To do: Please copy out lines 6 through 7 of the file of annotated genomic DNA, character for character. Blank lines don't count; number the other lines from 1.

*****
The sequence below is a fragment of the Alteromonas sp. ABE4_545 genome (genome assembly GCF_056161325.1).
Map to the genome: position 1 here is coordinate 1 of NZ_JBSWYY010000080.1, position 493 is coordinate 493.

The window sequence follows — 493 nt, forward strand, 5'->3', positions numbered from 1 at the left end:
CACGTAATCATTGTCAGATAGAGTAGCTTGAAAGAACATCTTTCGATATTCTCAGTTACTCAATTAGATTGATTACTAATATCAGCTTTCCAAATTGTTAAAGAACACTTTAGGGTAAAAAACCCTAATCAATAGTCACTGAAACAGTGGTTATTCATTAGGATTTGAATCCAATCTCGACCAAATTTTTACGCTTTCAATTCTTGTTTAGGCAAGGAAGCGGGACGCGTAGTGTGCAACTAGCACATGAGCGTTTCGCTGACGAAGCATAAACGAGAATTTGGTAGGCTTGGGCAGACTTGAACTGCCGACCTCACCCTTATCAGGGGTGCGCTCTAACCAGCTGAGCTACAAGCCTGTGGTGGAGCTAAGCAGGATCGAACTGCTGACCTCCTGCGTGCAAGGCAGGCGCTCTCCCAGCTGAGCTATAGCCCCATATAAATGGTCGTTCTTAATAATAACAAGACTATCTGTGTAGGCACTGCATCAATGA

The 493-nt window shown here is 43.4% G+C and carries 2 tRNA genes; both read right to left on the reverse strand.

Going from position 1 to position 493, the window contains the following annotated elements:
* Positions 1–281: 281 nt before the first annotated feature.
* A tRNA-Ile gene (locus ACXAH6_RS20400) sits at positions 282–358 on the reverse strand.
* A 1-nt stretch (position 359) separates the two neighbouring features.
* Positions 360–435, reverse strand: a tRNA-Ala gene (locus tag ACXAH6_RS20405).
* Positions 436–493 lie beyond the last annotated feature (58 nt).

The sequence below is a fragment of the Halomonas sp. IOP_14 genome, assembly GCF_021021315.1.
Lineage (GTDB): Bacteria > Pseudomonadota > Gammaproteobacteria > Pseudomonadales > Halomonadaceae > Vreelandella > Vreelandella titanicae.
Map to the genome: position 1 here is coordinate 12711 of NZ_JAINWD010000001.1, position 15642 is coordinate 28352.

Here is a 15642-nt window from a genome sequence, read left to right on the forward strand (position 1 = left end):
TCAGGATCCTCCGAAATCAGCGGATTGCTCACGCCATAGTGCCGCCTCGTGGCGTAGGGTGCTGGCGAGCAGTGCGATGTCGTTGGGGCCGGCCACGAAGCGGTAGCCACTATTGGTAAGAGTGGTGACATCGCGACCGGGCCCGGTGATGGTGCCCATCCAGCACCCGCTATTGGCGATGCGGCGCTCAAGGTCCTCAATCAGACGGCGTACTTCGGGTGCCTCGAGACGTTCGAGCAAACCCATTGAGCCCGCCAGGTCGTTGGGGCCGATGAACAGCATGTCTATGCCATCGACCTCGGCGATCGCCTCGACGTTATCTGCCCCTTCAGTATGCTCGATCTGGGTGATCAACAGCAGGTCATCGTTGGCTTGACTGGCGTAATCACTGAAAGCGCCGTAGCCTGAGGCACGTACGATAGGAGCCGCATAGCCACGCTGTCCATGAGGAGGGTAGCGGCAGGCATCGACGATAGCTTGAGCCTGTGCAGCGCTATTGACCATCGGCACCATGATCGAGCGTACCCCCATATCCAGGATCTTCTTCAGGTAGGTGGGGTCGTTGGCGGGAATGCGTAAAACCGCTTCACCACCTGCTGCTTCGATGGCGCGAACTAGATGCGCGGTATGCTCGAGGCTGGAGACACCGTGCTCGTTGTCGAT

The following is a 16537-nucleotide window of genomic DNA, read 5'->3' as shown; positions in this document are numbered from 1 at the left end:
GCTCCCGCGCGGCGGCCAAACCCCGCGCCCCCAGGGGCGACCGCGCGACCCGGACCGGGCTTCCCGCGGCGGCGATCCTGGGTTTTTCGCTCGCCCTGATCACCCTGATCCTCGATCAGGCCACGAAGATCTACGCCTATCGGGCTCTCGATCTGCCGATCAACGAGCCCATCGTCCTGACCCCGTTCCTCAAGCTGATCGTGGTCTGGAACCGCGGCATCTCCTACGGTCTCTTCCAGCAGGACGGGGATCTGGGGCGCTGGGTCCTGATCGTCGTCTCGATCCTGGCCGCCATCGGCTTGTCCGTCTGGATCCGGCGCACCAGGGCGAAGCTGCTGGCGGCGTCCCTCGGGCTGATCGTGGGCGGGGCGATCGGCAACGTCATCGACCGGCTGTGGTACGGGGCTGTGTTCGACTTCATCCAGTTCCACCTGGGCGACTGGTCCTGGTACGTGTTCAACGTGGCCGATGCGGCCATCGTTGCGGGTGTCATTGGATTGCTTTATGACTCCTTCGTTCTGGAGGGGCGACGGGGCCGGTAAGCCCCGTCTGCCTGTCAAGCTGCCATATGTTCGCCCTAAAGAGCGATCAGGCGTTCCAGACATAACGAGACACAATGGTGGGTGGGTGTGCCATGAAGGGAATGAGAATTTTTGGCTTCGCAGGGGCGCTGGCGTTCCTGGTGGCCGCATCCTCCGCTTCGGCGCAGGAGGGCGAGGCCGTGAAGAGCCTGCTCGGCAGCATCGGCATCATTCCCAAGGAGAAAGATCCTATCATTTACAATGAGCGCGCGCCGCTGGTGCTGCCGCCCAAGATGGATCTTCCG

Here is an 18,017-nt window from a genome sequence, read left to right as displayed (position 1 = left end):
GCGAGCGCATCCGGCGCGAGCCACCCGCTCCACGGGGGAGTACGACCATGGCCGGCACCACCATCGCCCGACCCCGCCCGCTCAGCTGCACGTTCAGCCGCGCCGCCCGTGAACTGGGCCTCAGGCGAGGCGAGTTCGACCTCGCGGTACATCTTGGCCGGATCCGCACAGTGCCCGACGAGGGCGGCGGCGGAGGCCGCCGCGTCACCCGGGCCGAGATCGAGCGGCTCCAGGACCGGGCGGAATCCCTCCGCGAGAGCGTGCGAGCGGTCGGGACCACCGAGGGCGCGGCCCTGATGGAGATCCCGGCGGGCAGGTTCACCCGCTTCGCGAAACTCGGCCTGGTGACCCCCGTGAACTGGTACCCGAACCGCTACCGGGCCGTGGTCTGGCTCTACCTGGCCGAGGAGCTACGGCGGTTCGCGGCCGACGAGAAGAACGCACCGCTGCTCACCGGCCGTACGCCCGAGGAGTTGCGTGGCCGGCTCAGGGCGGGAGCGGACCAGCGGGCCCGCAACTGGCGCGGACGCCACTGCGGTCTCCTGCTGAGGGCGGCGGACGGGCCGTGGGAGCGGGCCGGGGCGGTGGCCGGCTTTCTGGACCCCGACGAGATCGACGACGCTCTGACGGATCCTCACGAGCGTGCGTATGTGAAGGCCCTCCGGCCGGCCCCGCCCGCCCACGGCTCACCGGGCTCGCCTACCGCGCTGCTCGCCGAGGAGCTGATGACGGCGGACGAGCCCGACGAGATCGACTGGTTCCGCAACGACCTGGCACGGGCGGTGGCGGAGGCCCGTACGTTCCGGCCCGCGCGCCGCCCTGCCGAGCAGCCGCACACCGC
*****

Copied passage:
Going from position 1 to position 493, the window contains the following annotated elements:
* Positions 1–281: 281 nt before the first annotated feature.